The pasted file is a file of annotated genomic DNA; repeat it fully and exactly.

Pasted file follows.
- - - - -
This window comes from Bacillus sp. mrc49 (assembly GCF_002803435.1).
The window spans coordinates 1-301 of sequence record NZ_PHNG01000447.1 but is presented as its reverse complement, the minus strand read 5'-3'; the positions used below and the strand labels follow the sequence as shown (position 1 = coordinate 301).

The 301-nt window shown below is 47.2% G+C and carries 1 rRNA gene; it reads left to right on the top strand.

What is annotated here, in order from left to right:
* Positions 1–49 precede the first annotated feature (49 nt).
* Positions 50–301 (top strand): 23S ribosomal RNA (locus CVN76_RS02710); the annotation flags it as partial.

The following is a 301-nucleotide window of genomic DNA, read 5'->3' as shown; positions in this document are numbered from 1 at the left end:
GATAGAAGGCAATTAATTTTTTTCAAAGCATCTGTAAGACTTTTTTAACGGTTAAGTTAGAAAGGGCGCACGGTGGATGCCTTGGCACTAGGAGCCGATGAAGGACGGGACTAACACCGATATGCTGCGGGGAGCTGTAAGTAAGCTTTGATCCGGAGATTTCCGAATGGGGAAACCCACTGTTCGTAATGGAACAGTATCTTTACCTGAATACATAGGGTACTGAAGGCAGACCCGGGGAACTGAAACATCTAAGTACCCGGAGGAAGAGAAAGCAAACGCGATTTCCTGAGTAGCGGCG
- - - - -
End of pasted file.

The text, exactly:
This window comes from Bacillus sp. mrc49 (assembly GCF_002803435.1).
The window spans coordinates 1-301 of sequence record NZ_PHNG01000447.1 but is presented as its reverse complement, the minus strand read 5'-3'; the positions used below and the strand labels follow the sequence as shown (position 1 = coordinate 301).

The 301-nt window shown below is 47.2% G+C and carries 1 rRNA gene; it reads left to right on the top strand.

What is annotated here, in order from left to right:
* Positions 1–49 precede the first annotated feature (49 nt).
* Positions 50–301 (top strand): 23S ribosomal RNA (locus CVN76_RS02710); the annotation flags it as partial.

The following is a 301-nucleotide window of genomic DNA, read 5'->3' as shown; positions in this document are numbered from 1 at the left end:
GATAGAAGGCAATTAATTTTTTTCAAAGCATCTGTAAGACTTTTTTAACGGTTAAGTTAGAAAGGGCGCACGGTGGATGCCTTGGCACTAGGAGCCGATGAAGGACGGGACTAACACCGATATGCTGCGGGGAGCTGTAAGTAAGCTTTGATCCGGAGATTTCCGAATGGGGAAACCCACTGTTCGTAATGGAACAGTATCTTTACCTGAATACATAGGGTACTGAAGGCAGACCCGGGGAACTGAAACATCTAAGTACCCGGAGGAAGAGAAAGCAAACGCGATTTCCTGAGTAGCGGCG